The bad news is that the approval of Mifegymiso (often referred to as RU486) came with strings. As part of the approval process, Health Canada made the manufacturer agree to a set of “post-authorization commitments.” A number of these commitments are entirely inappropriate.
Only registered physicians who have completed the mandatory Mifegymiso education and registration programs can prescribe Mifegymiso. Also, only physicians can dispense Mifegymiso, and the woman must take the first of two sets of pills in the presence of the dispensing physician. These restrictions are indefensible, for a variety of reasons.
First, there is no convincing empirical evidence to justify the claim that they are required for safety.
Second, it is stigmatizing to place these restrictions on an abortion drug when they are not placed on any other drugs. No other drug has this set of restrictions. Not even opioids, at a time when there is a recognized epidemic of addiction and deaths from opioids in Canada. The only drug that has anything close to the Mifegymiso restrictions is methadone — a potent narcotic used for pain relief and for the relief of withdrawal symptoms for patients addicted to heroin or other narcotic drugs. And even that has fewer restrictions than Mifegymiso.
Third, these restrictions will create barriers to access, because many physicians will be unwilling or unable to meet them. In particular, family physicians in private practices or community clinics may not have the experience or infrastructure required to buy, stock, dispense and take payment for drugs. Furthermore, because of safety and conflict-of-interest concerns, physicians are frequently discouraged and often even prohibited by the provincial regulatory bodies from dispensing drugs.
It is discriminatory to create such barriers to access to a medically necessary treatment that only women require. The Supreme Court of Canada long ago stated that discrimination on the basis of pregnancy is discrimination on the basis of sex. Access to abortion in Canada is already a serious problem for many women —Health Canada should be removing not adding barriers to access.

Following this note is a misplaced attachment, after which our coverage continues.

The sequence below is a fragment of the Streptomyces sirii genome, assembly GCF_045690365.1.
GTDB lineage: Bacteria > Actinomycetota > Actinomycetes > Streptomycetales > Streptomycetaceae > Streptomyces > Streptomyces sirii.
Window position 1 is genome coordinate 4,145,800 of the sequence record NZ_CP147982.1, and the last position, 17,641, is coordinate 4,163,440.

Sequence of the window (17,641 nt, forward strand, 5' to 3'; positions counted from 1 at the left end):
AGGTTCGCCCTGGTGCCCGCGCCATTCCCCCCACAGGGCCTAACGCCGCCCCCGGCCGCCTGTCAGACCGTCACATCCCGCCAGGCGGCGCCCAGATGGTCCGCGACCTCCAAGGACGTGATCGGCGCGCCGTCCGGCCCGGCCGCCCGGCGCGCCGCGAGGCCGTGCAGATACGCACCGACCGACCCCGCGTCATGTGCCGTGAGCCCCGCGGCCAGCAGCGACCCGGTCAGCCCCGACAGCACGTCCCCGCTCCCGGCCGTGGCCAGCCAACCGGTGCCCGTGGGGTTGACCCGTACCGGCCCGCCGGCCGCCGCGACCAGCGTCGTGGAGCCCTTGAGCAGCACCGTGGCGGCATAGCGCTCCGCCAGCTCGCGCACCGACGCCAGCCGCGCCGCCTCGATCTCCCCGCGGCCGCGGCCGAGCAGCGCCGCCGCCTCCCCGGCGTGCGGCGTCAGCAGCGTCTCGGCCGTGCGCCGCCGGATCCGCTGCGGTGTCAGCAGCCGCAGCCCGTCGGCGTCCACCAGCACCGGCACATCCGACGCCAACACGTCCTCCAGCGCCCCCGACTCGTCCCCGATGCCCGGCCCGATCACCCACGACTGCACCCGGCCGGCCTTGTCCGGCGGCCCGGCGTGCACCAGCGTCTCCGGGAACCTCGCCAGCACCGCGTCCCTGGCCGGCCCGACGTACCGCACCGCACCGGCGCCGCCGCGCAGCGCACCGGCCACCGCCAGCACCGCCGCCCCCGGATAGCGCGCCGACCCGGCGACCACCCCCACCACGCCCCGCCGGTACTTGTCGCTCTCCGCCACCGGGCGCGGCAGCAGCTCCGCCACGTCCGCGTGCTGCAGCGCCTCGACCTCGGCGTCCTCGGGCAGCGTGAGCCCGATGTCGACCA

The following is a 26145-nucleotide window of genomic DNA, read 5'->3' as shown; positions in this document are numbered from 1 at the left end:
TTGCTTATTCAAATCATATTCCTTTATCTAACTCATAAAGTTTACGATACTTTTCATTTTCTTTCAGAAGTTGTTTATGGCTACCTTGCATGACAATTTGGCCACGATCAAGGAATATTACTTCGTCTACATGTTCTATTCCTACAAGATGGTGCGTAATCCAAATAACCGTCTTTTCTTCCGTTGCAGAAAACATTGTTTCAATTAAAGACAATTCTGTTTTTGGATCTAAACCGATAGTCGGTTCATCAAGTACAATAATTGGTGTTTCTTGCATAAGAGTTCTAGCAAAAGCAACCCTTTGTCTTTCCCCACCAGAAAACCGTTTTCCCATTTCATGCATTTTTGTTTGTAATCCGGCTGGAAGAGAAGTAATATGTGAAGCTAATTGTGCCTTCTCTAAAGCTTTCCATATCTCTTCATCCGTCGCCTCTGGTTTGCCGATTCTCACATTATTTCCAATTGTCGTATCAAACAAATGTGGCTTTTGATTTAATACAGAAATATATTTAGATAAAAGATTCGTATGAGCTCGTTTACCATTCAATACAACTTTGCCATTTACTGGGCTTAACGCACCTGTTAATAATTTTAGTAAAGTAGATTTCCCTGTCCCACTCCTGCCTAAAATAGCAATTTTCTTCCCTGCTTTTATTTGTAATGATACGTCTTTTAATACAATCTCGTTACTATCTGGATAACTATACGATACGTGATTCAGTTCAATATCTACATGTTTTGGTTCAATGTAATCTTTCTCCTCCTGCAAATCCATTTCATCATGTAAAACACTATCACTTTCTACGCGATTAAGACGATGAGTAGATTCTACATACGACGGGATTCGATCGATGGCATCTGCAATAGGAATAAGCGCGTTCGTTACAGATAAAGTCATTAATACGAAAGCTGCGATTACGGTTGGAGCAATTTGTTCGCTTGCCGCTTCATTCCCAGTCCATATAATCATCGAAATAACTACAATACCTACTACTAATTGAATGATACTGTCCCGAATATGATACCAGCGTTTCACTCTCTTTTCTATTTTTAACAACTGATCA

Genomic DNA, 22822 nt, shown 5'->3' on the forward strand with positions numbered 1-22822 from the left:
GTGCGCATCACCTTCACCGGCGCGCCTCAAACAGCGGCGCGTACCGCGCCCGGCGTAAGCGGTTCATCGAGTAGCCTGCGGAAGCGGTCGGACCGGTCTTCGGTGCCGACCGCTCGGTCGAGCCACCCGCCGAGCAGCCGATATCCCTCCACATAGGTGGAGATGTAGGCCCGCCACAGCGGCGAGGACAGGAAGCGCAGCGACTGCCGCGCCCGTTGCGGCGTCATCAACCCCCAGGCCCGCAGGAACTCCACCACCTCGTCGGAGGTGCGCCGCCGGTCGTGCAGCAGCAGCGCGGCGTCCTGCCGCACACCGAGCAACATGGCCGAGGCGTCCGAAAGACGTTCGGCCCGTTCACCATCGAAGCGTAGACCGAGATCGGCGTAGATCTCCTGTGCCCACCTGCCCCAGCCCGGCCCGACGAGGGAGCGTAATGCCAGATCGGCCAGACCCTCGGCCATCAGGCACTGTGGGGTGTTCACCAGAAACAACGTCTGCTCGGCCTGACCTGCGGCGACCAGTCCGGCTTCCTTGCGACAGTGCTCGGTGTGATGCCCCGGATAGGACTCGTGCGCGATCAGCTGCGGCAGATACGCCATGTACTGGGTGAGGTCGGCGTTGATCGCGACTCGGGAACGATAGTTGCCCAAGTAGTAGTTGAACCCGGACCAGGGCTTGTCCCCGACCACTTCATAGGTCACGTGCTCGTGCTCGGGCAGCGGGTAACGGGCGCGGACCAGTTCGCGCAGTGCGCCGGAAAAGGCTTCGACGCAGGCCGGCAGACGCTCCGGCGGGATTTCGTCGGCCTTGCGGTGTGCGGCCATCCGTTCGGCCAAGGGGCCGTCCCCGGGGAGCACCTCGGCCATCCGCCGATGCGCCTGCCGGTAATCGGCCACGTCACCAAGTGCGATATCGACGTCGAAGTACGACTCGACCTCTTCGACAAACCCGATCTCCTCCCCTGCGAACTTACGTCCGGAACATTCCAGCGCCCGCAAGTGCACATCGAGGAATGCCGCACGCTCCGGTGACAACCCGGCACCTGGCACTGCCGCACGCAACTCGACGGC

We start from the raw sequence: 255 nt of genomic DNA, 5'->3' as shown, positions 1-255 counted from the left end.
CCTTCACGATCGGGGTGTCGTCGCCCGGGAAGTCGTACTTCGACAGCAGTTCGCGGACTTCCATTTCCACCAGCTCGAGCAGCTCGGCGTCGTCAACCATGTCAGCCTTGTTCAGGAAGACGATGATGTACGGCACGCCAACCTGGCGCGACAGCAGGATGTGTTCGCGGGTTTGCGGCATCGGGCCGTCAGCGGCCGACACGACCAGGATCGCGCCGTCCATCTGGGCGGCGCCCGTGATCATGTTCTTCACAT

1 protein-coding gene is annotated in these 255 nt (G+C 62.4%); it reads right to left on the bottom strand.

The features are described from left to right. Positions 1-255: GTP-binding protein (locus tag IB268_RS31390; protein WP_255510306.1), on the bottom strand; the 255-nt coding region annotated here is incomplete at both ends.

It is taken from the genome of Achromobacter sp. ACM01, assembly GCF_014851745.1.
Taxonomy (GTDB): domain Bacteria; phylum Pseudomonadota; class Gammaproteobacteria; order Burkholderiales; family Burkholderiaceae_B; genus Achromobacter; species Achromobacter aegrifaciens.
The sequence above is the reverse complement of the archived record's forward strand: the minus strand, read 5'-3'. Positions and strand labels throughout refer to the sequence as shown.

Fourth, requiring women to take the pills in front of their physician interferes in the physician-patient relationship. It sends a stigmatizing message that women are not to be trusted to take the pills and to do so responsibly and properly on their own. It also puts the timing of the abortion at the mercy of the physician’s schedule. A woman will have to initiate the abortion when she can get an appointment with her physician, instead of when it is most convenient for her. So, for example, she might only be able to get an appointment on a Tuesday so she would then have to go through the abortion during her workweek. If this restriction were not in place, she could have it over a weekend and thus not compromise her income and her privacy.
Perhaps of greatest concern is the fact that this requirement means that a woman who had to travel a great distance to access the physician might have to go through at least part of the abortion while travelling back to her home. Nobody should be made to go through the physical and psychological effects and side effects of these drugs while, for example, driving some hours from the doctor’s office to home.
Health Canada should immediately take the steps necessary to expedite removal of these conditions on the prescription, dispensing, and administration of Mifegymiso. To do otherwise is to continue to stigmatize and discriminate against women in the exercise of their reproductive autonomy. And we’ve surely had enough of that already.